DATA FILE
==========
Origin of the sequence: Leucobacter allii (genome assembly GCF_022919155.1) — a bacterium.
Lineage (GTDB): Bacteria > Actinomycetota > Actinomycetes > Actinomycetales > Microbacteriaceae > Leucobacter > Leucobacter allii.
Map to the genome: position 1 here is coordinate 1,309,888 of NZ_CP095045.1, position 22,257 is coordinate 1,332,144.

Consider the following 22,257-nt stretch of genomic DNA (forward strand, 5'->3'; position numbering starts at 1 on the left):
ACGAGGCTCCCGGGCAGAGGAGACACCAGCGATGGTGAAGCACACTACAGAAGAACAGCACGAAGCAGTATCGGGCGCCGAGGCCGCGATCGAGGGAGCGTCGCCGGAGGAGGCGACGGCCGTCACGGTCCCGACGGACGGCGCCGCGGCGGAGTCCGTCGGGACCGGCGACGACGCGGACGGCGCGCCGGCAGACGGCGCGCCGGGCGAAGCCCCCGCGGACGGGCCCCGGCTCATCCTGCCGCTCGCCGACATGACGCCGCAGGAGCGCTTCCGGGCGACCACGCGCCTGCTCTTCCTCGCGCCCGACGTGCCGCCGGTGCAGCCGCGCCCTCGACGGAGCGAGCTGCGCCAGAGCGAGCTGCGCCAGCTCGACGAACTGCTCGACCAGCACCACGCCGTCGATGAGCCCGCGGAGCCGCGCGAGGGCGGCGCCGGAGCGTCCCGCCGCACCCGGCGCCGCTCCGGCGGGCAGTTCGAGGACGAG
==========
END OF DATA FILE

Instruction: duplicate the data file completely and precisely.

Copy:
Origin of the sequence: Leucobacter allii (genome assembly GCF_022919155.1) — a bacterium.
Lineage (GTDB): Bacteria > Actinomycetota > Actinomycetes > Actinomycetales > Microbacteriaceae > Leucobacter > Leucobacter allii.
Map to the genome: position 1 here is coordinate 1,309,888 of NZ_CP095045.1, position 22,257 is coordinate 1,332,144.

Consider the following 22,257-nt stretch of genomic DNA (forward strand, 5'->3'; position numbering starts at 1 on the left):
ACGAGGCTCCCGGGCAGAGGAGACACCAGCGATGGTGAAGCACACTACAGAAGAACAGCACGAAGCAGTATCGGGCGCCGAGGCCGCGATCGAGGGAGCGTCGCCGGAGGAGGCGACGGCCGTCACGGTCCCGACGGACGGCGCCGCGGCGGAGTCCGTCGGGACCGGCGACGACGCGGACGGCGCGCCGGCAGACGGCGCGCCGGGCGAAGCCCCCGCGGACGGGCCCCGGCTCATCCTGCCGCTCGCCGACATGACGCCGCAGGAGCGCTTCCGGGCGACCACGCGCCTGCTCTTCCTCGCGCCCGACGTGCCGCCGGTGCAGCCGCGCCCTCGACGGAGCGAGCTGCGCCAGAGCGAGCTGCGCCAGCTCGACGAACTGCTCGACCAGCACCACGCCGTCGATGAGCCCGCGGAGCCGCGCGAGGGCGGCGCCGGAGCGTCCCGCCGCACCCGGCGCCGCTCCGGCGGGCAGTTCGAGGACGAG